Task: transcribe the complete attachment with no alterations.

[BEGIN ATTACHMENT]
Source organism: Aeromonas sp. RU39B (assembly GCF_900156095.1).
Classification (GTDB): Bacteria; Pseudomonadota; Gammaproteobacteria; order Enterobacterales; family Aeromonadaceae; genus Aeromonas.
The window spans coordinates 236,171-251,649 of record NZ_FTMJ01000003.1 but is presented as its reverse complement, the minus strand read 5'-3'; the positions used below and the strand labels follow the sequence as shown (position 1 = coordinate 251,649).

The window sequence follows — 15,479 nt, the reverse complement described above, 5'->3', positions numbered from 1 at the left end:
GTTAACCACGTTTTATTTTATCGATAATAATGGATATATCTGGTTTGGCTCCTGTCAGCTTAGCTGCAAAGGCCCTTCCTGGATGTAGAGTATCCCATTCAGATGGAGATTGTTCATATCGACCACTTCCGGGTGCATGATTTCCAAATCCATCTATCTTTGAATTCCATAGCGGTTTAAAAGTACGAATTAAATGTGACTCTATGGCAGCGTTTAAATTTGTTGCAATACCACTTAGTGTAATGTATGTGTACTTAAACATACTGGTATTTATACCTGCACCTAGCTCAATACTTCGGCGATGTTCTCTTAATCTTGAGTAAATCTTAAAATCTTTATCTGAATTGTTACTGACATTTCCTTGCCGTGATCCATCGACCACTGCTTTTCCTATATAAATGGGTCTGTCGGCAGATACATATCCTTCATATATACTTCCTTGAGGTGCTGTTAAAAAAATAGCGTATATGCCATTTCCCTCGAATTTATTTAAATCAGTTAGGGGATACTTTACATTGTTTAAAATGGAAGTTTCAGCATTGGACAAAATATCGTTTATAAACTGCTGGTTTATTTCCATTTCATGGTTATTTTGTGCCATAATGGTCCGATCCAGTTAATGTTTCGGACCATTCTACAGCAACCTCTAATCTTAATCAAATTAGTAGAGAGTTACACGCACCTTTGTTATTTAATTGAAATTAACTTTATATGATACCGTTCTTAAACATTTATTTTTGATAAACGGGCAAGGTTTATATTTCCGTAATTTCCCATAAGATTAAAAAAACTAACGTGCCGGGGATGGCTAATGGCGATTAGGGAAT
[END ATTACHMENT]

Source organism: Aeromonas sp. RU39B (assembly GCF_900156095.1).
Classification (GTDB): Bacteria; Pseudomonadota; Gammaproteobacteria; order Enterobacterales; family Aeromonadaceae; genus Aeromonas.
The window spans coordinates 236,171-251,649 of record NZ_FTMJ01000003.1 but is presented as its reverse complement, the minus strand read 5'-3'; the positions used below and the strand labels follow the sequence as shown (position 1 = coordinate 251,649).

The window sequence follows — 15,479 nt, the reverse complement described above, 5'->3', positions numbered from 1 at the left end:
GTTAACCACGTTTTATTTTATCGATAATAATGGATATATCTGGTTTGGCTCCTGTCAGCTTAGCTGCAAAGGCCCTTCCTGGATGTAGAGTATCCCATTCAGATGGAGATTGTTCATATCGACCACTTCCGGGTGCATGATTTCCAAATCCATCTATCTTTGAATTCCATAGCGGTTTAAAAGTACGAATTAAATGTGACTCTATGGCAGCGTTTAAATTTGTTGCAATACCACTTAGTGTAATGTATGTGTACTTAAACATACTGGTATTTATACCTGCACCTAGCTCAATACTTCGGCGATGTTCTCTTAATCTTGAGTAAATCTTAAAATCTTTATCTGAATTGTTACTGACATTTCCTTGCCGTGATCCATCGACCACTGCTTTTCCTATATAAATGGGTCTGTCGGCAGATACATATCCTTCATATATACTTCCTTGAGGTGCTGTTAAAAAAATAGCGTATATGCCATTTCCCTCGAATTTATTTAAATCAGTTAGGGGATACTTTACATTGTTTAAAATGGAAGTTTCAGCATTGGACAAAATATCGTTTATAAACTGCTGGTTTATTTCCATTTCATGGTTATTTTGTGCCATAATGGTCCGATCCAGTTAATGTTTCGGACCATTCTACAGCAACCTCTAATCTTAATCAAATTAGTAGAGAGTTACACGCACCTTTGTTATTTAATTGAAATTAACTTTATATGATACCGTTCTTAAACATTTATTTTTGATAAACGGGCAAGGTTTATATTTCCGTAATTTCCCATAAGATTAAAAAAACTAACGTGCCGGGGATGGCTAATGGCGATTAGGGAAT